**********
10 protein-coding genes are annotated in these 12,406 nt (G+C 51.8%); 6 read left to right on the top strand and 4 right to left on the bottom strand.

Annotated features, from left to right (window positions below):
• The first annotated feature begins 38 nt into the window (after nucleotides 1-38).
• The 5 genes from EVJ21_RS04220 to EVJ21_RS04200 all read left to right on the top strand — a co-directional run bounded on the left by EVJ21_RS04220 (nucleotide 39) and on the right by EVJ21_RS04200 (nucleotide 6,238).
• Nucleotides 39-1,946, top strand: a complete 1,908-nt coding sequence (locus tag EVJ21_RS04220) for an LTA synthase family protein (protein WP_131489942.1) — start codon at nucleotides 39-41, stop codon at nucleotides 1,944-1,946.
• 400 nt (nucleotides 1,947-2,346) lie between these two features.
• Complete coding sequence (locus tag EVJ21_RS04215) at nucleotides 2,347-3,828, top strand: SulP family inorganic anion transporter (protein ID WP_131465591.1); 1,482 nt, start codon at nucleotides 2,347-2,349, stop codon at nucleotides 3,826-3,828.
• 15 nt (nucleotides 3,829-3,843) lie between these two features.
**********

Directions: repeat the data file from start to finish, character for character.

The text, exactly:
10 protein-coding genes are annotated in these 12,406 nt (G+C 51.8%); 6 read left to right on the top strand and 4 right to left on the bottom strand.

Annotated features, from left to right (window positions below):
• The first annotated feature begins 38 nt into the window (after nucleotides 1-38).
• The 5 genes from EVJ21_RS04220 to EVJ21_RS04200 all read left to right on the top strand — a co-directional run bounded on the left by EVJ21_RS04220 (nucleotide 39) and on the right by EVJ21_RS04200 (nucleotide 6,238).
• Nucleotides 39-1,946, top strand: a complete 1,908-nt coding sequence (locus tag EVJ21_RS04220) for an LTA synthase family protein (protein WP_131489942.1) — start codon at nucleotides 39-41, stop codon at nucleotides 1,944-1,946.
• 400 nt (nucleotides 1,947-2,346) lie between these two features.
• Complete coding sequence (locus tag EVJ21_RS04215) at nucleotides 2,347-3,828, top strand: SulP family inorganic anion transporter (protein ID WP_131465591.1); 1,482 nt, start codon at nucleotides 2,347-2,349, stop codon at nucleotides 3,826-3,828.
• 15 nt (nucleotides 3,829-3,843) lie between these two features.